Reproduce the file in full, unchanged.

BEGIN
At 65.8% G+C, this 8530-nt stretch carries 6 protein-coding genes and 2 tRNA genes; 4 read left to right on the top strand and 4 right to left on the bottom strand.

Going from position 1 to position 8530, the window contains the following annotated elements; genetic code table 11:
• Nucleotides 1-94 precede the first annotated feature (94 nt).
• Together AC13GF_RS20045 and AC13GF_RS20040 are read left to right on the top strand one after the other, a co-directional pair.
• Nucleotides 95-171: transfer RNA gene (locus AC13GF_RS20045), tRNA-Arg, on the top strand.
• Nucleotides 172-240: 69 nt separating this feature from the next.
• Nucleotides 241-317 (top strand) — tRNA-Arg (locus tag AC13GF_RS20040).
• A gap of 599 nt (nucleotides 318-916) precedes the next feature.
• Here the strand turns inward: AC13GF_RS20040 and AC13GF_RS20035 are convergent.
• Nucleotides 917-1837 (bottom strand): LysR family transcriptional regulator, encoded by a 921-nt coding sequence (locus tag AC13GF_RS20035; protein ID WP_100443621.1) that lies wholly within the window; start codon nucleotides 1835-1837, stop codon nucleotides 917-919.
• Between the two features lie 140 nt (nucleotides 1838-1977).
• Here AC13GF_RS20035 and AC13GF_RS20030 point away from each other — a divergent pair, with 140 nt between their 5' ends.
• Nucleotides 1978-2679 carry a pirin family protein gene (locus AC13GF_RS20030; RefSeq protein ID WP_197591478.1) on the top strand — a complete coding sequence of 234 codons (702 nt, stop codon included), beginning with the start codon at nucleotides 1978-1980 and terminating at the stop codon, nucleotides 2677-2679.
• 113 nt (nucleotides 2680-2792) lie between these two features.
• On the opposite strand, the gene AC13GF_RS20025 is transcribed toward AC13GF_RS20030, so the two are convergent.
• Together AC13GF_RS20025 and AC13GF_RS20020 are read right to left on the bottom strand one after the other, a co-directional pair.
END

At 65.8% G+C, this 8530-nt stretch carries 6 protein-coding genes and 2 tRNA genes; 4 read left to right on the top strand and 4 right to left on the bottom strand.

Going from position 1 to position 8530, the window contains the following annotated elements; genetic code table 11:
• Nucleotides 1-94 precede the first annotated feature (94 nt).
• Together AC13GF_RS20045 and AC13GF_RS20040 are read left to right on the top strand one after the other, a co-directional pair.
• Nucleotides 95-171: transfer RNA gene (locus AC13GF_RS20045), tRNA-Arg, on the top strand.
• Nucleotides 172-240: 69 nt separating this feature from the next.
• Nucleotides 241-317 (top strand) — tRNA-Arg (locus tag AC13GF_RS20040).
• A gap of 599 nt (nucleotides 318-916) precedes the next feature.
• Here the strand turns inward: AC13GF_RS20040 and AC13GF_RS20035 are convergent.
• Nucleotides 917-1837 (bottom strand): LysR family transcriptional regulator, encoded by a 921-nt coding sequence (locus tag AC13GF_RS20035; protein ID WP_100443621.1) that lies wholly within the window; start codon nucleotides 1835-1837, stop codon nucleotides 917-919.
• Between the two features lie 140 nt (nucleotides 1838-1977).
• Here AC13GF_RS20035 and AC13GF_RS20030 point away from each other — a divergent pair, with 140 nt between their 5' ends.
• Nucleotides 1978-2679 carry a pirin family protein gene (locus AC13GF_RS20030; RefSeq protein ID WP_197591478.1) on the top strand — a complete coding sequence of 234 codons (702 nt, stop codon included), beginning with the start codon at nucleotides 1978-1980 and terminating at the stop codon, nucleotides 2677-2679.
• 113 nt (nucleotides 2680-2792) lie between these two features.
• On the opposite strand, the gene AC13GF_RS20025 is transcribed toward AC13GF_RS20030, so the two are convergent.
• Together AC13GF_RS20025 and AC13GF_RS20020 are read right to left on the bottom strand one after the other, a co-directional pair.